Are you worried about your credit history? If you've been rejected for loans, missed your monthly payments or had other financial troubles in the past, these could continue to affect you for years down the line.
Understanding how your credit score works and what lenders are looking for is the first step to making positive changes.
What is bad credit?
Every time you take out or pay back debt, information is reported on your credit report. Credit agencies such as Equifax, Experian and illion calculate your positive and negative credit history as a single number – your credit score.
Different agencies use different figures, but a bad or below average credit score is typically below 500 (509 for Equifax, 549 for Experian). A good credit score is over 620, an excellent rating over 800.
Since 2018, Australia uses comprehensive credit reporting which means both positive and negative information is visible to potential lenders. Positive credit information includes meeting your repayments on time and showing that you're a reliable borrower. Negative information could include:
- late or missed repayments
- defaulting on a loan or credit card (payments more than 60 days overdue)
- court judgements
- making multiple credit enquiries in a short time frame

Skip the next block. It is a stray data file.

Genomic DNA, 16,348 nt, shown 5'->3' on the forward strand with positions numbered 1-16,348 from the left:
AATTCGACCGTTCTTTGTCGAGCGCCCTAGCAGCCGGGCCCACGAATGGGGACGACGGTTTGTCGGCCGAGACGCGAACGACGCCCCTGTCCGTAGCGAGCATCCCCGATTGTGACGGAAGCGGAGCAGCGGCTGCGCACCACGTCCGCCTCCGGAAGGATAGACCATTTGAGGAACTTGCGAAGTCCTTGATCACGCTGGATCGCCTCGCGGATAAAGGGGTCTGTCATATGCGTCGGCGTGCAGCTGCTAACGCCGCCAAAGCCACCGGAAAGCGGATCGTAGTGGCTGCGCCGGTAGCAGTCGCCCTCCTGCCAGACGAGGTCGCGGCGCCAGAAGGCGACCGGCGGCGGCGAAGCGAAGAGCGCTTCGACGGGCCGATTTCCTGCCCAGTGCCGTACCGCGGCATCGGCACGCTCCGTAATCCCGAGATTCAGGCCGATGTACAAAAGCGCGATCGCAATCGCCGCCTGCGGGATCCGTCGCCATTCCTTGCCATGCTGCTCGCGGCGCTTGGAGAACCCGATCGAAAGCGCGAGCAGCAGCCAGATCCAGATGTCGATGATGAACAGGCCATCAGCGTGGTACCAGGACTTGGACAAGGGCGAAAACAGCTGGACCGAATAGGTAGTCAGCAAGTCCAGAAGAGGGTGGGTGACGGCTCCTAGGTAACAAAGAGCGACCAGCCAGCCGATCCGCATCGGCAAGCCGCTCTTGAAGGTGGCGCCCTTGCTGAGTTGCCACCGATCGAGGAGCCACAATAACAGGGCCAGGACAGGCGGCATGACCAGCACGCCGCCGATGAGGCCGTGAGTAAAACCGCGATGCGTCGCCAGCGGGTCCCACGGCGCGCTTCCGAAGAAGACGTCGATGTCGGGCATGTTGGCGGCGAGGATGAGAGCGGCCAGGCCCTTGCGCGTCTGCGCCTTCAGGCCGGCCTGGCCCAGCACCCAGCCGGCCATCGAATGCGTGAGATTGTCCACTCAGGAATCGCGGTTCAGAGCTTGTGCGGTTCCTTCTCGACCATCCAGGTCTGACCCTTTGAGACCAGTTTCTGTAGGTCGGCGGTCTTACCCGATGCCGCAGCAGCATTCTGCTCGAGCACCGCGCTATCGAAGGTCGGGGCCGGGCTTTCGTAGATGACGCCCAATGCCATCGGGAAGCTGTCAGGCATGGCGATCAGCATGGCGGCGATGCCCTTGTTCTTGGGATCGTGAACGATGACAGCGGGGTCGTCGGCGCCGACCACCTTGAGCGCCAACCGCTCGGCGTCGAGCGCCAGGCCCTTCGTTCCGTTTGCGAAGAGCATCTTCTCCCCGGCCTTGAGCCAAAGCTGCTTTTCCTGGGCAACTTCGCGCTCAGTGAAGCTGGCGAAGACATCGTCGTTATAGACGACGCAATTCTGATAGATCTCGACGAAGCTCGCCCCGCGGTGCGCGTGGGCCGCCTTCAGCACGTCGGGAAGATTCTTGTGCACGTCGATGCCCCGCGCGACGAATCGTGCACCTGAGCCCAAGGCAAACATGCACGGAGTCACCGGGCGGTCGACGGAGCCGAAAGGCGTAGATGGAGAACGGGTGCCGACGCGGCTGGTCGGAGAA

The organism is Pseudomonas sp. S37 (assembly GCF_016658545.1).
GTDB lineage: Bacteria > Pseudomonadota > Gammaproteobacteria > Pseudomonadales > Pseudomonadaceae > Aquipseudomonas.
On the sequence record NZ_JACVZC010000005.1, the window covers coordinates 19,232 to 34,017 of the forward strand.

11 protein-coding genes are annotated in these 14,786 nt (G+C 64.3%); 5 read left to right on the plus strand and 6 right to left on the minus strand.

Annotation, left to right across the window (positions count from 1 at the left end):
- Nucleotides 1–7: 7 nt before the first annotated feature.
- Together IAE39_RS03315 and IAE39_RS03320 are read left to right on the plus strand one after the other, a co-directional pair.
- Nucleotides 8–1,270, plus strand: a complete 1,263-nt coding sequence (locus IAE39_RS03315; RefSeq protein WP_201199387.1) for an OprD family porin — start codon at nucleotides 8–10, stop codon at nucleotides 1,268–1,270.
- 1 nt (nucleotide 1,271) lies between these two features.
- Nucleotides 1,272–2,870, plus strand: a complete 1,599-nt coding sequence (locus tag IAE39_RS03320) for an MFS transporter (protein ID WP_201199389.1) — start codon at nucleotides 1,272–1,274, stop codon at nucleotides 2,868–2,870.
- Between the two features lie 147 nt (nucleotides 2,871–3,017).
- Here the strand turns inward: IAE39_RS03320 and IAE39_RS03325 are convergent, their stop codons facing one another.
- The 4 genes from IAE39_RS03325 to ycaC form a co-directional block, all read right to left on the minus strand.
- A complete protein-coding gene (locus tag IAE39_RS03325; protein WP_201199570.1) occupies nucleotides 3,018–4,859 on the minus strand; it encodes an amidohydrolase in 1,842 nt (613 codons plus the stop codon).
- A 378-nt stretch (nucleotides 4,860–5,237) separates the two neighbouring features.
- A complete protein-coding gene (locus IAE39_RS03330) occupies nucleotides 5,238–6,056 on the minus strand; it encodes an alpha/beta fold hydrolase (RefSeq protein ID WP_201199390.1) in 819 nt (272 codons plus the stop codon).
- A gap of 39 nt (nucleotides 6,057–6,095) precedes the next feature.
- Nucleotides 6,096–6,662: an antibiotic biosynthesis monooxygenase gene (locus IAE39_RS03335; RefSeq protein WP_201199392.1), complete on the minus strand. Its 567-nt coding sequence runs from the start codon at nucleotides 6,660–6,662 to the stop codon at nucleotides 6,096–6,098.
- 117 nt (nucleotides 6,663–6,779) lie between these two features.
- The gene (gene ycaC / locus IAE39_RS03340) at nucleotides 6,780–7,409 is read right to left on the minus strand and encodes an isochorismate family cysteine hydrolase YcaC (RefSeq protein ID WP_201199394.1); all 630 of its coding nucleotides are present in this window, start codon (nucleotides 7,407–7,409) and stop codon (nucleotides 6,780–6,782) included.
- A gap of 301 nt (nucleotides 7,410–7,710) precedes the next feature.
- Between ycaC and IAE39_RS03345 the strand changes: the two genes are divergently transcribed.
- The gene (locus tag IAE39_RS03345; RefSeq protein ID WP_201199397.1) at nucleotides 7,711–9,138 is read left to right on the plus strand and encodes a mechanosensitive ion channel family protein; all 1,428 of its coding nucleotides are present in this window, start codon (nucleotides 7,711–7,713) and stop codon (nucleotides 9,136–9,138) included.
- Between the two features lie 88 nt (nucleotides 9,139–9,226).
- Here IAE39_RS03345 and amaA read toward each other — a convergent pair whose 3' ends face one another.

Does bad credit really matter?
Any time you apply for a loan, credit card or other type of finance, your bank or lender is able to check your credit file to determine your suitability. If you have a poor credit score, this may indicate that you may have trouble keeping up with your repayments. They may also check your credit history in more detail to look for specific red flags.
If you have bad credit, this could mean you're unable to access credit or can only do so on less favourable terms – such as a lower borrowing amount, higher interest rate or fees.
What can I do if I have bad credit?
If you have poor credit but you need a loan urgently, some lenders offer non-conforming loans designed for people in your situation. However, these are likely to have higher interest rates.
If you want to improve your credit rating for the long term, the first step is to request a copy of your credit report. You can access your credit report for free once a year or in other circumstances, which gives you the chance to see exactly what your bank and lenders will see. If you spot any mistakes, you should contact the credit reporting agency as they may be able to fix this and improve your overall score.
You can avoid further blemishes on your credit history by making sure you always pay your loans, credit cards, utility bills and other payments on time and not making too many credit applications at once. If you're struggling to pay off a number of debts, you could benefit from a consolidation loan rolling these into one more affordable monthly payment.
You should also speak to an expert for advice. For a confidential discussion about your options with no obligation, call the Debt Fix team today on 1300 332 834.